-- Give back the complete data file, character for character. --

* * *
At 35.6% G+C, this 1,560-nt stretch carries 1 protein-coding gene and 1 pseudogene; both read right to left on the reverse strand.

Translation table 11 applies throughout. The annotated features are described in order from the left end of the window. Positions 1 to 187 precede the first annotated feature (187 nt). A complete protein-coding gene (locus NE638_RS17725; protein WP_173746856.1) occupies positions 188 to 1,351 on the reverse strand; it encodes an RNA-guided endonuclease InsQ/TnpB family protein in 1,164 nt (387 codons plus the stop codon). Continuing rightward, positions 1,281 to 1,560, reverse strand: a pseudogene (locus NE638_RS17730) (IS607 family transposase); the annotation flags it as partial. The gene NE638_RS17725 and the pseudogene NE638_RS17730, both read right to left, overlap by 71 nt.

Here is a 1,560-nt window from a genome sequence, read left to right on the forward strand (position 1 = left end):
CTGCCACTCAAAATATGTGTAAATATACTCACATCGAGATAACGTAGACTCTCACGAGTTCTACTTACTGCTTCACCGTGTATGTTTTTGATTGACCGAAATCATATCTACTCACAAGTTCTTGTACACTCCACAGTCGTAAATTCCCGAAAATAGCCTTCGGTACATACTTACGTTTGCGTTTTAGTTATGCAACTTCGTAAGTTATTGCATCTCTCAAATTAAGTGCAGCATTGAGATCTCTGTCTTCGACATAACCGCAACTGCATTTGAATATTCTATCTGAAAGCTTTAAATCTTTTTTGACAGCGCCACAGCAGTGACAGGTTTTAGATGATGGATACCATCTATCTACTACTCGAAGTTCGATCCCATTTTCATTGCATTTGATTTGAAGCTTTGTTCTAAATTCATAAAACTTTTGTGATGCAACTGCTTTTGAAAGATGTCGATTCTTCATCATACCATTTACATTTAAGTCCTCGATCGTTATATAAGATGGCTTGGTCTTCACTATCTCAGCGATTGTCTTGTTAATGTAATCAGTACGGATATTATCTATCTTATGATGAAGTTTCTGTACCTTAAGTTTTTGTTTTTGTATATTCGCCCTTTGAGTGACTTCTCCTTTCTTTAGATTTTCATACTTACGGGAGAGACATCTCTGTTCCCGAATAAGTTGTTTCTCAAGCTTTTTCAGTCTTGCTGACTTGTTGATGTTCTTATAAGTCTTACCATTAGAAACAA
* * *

At 35.6% G+C, this 1,560-nt stretch carries 1 protein-coding gene and 1 pseudogene; both read right to left on the reverse strand.

Translation table 11 applies throughout. The annotated features are described in order from the left end of the window. Positions 1 to 187 precede the first annotated feature (187 nt). A complete protein-coding gene (locus NE638_RS17725; protein WP_173746856.1) occupies positions 188 to 1,351 on the reverse strand; it encodes an RNA-guided endonuclease InsQ/TnpB family protein in 1,164 nt (387 codons plus the stop codon). Continuing rightward, positions 1,281 to 1,560, reverse strand: a pseudogene (locus NE638_RS17730) (IS607 family transposase); the annotation flags it as partial. The gene NE638_RS17725 and the pseudogene NE638_RS17730, both read right to left, overlap by 71 nt.

Here is a 1,560-nt window from a genome sequence, read left to right on the forward strand (position 1 = left end):
CTGCCACTCAAAATATGTGTAAATATACTCACATCGAGATAACGTAGACTCTCACGAGTTCTACTTACTGCTTCACCGTGTATGTTTTTGATTGACCGAAATCATATCTACTCACAAGTTCTTGTACACTCCACAGTCGTAAATTCCCGAAAATAGCCTTCGGTACATACTTACGTTTGCGTTTTAGTTATGCAACTTCGTAAGTTATTGCATCTCTCAAATTAAGTGCAGCATTGAGATCTCTGTCTTCGACATAACCGCAACTGCATTTGAATATTCTATCTGAAAGCTTTAAATCTTTTTTGACAGCGCCACAGCAGTGACAGGTTTTAGATGATGGATACCATCTATCTACTACTCGAAGTTCGATCCCATTTTCATTGCATTTGATTTGAAGCTTTGTTCTAAATTCATAAAACTTTTGTGATGCAACTGCTTTTGAAAGATGTCGATTCTTCATCATACCATTTACATTTAAGTCCTCGATCGTTATATAAGATGGCTTGGTCTTCACTATCTCAGCGATTGTCTTGTTAATGTAATCAGTACGGATATTATCTATCTTATGATGAAGTTTCTGTACCTTAAGTTTTTGTTTTTGTATATTCGCCCTTTGAGTGACTTCTCCTTTCTTTAGATTTTCATACTTACGGGAGAGACATCTCTGTTCCCGAATAAGTTGTTTCTCAAGCTTTTTCAGTCTTGCTGACTTGTTGATGTTCTTATAAGTCTTACCATTAGAAACAA